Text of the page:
Townhouse plans draw threat of suit over density
A citizens group is prepared to mount a legal challenge if Georgetown County approves two townhouse developments in the Parkersville community with a total of 109 units.
“If it’s approved as-is, I think I can safely say we would appeal it,” said Cindy Person, attorney for Keep It Green.
The Planning Commission will hold a hearing today on the plans submitted for two parcels owned by members of the Nesbit family. A 7.9-acre tract on Parkersville Road is proposed for 56 three-bedroom townhouses; 6.9 acres on Petigru Drive are proposed for 53 townhouses of the same size.
The county zoning ordinance requires the commission to review the plan for compliance with the land-use regulations. Its recommendation goes to County Council for final approval. The property is zoned “general residential,” which allows multi-family development provided it meets the regulations.
“At the end of the day, if they meet all the criteria of the ordinances, there’s nothing we can do about it,” Council Member Bob Anderson said.
That doesn’t mean the county doesn’t have latitude in what it approves, Person said.
“This isn’t a rubber-stamp process, and it shouldn’t be,” she said.
Keep It Green has opposed several zoning changes that increased residential density. It filed suit against the county in January over a rezoning for a tract off Highway 17 near Waterford Heights. That case is still pending.
For the Nesbit properties, “we’re not challenging the use. General residential allows townhouses,” Person said.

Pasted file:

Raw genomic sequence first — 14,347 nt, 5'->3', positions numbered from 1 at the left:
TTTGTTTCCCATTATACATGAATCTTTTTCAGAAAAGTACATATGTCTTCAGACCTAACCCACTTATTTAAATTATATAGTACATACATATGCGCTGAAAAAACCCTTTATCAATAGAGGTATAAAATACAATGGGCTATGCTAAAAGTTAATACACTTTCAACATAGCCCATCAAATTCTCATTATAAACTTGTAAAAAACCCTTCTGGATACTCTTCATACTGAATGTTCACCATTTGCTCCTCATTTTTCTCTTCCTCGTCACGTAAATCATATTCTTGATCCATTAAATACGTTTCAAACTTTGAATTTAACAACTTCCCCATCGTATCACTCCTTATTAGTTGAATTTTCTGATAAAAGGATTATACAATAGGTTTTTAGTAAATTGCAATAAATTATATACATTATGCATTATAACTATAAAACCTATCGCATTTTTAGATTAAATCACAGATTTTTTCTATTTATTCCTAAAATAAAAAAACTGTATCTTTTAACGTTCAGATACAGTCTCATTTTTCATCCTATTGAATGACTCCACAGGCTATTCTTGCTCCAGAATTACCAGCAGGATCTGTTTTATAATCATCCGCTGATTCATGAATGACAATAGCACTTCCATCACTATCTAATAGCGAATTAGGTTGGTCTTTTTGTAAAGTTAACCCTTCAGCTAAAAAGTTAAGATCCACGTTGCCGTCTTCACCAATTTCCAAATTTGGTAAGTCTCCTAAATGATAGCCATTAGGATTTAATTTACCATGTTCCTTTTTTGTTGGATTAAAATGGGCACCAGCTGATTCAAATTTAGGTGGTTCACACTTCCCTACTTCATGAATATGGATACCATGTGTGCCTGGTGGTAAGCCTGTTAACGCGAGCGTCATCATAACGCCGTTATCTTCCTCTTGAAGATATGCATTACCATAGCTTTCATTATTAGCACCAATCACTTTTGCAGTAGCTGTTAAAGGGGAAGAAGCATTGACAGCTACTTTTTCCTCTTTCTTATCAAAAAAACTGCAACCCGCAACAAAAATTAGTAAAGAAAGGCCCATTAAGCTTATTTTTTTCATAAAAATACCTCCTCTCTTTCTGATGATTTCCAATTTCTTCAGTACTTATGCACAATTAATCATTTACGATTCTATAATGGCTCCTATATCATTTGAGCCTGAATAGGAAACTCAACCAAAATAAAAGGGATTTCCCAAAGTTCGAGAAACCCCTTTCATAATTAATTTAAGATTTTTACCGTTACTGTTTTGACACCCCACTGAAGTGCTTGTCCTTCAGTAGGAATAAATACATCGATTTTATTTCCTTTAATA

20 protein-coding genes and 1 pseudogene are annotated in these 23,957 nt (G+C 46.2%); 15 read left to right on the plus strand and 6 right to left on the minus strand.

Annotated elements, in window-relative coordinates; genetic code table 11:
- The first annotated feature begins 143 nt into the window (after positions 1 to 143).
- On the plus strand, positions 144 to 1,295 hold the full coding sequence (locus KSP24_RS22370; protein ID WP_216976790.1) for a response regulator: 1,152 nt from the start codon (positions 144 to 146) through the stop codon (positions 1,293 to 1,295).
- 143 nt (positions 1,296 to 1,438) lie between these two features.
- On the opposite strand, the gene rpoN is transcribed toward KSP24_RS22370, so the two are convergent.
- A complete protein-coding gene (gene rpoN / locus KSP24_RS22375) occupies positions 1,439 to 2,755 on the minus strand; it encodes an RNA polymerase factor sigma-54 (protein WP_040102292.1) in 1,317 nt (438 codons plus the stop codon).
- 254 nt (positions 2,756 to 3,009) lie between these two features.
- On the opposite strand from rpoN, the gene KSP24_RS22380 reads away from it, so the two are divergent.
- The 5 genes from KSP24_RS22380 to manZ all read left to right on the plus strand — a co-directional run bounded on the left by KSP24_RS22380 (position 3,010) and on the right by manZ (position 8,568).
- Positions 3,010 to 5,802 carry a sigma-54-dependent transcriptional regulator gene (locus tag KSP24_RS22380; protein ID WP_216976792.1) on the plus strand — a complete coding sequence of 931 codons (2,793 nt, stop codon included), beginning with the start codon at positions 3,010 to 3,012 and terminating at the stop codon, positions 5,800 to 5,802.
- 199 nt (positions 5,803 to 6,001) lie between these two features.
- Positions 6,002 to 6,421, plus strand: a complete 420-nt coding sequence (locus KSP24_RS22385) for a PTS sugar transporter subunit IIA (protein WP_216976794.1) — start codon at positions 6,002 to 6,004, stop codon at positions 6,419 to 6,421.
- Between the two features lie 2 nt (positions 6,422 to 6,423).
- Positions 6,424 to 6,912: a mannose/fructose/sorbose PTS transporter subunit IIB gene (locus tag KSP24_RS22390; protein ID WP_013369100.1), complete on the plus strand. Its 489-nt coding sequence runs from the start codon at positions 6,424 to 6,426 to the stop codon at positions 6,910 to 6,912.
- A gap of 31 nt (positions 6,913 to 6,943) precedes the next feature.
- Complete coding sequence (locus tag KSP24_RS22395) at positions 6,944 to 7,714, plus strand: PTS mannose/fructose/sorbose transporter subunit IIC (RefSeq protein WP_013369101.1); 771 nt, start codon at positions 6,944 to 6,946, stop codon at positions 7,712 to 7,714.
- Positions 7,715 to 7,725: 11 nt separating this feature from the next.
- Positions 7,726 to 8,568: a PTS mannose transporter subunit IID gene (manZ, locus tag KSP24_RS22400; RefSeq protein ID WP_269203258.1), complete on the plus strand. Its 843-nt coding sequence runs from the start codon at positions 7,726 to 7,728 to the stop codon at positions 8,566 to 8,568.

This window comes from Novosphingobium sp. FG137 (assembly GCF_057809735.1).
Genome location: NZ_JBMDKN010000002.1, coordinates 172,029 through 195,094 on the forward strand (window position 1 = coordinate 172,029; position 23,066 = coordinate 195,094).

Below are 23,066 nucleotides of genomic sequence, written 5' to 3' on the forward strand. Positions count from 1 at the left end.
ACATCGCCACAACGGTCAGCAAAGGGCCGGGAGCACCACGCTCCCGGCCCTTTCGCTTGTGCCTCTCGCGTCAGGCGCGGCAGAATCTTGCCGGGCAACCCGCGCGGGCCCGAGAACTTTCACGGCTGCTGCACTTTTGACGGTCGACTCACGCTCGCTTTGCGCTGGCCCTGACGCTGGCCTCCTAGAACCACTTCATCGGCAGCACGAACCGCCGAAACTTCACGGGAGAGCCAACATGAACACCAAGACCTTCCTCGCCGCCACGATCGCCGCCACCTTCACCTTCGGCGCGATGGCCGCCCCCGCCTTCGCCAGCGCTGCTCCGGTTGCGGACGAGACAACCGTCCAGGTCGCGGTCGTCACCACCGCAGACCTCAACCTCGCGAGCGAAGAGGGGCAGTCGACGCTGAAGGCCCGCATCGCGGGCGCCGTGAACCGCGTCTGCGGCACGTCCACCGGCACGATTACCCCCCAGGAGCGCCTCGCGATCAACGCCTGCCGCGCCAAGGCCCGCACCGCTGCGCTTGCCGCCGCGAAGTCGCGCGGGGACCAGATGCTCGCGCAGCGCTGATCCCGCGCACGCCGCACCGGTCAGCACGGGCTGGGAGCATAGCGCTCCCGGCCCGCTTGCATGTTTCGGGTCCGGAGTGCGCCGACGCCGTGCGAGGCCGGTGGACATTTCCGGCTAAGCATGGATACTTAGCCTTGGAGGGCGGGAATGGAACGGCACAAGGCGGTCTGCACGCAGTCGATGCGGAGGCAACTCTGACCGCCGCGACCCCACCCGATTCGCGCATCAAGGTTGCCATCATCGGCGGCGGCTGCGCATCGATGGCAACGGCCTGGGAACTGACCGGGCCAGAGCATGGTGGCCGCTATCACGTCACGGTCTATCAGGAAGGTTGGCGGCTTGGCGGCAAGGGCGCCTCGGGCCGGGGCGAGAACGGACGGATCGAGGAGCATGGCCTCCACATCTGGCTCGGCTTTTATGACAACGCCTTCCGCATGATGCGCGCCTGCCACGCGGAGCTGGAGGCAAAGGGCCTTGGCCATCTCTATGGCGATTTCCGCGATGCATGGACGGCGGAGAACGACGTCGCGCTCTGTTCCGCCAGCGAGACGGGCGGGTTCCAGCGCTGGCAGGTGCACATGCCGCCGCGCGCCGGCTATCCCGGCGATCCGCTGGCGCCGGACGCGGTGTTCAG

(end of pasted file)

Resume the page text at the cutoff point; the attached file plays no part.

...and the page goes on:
However, Keep It Green disputes the number of townhouses, pointing out that the county’s future land-use plan shows both tracts as “medium density,” which is between two and five units an acre. The plans up for review have densities of 9.8 and 8.6 units an acre.
“I think the zoning of the parcel has to fit the parameters of the comprehensive plan,” Person said. “We’re just trying to make them fit what we believe the law says, and the comprehensive plan is what we’re supposed to be following.”
In its pending suit against the county, Keep It Green argues, in part, that the zoning change from half-acre to quarter-acre lots violated the goal of the land-use element of the county’s comprehensive plan, which says the county “should limit the number of new residential units that are added” in the area.
A series of county attorneys has argued that the comprehensive plan is a guide, not the law.
Since there aren’t any appellate court decisions on the issue, Person said Keep It Green is ready to go to court on that issue.
Although townhouses are allowed on the two tracts, “it doesn’t automatically mean you get the maximum,” she said.
Area residents also object to the plans. They don’t object to townhouses but think they should be affordable, said Vincent Davis, president of the Pawleys Island Civic Club.
“We are aware that there is a need for homes for our police officers and teachers,” he said. “We have to stand against this development because it doesn’t offer any of those things.”
Davis said the civic club also wants more information on drainage and traffic impacts.
Person said there are also design issues that should prompt the county to withhold approval.
The commission meets at 5:30 p.m. in the county courthouse.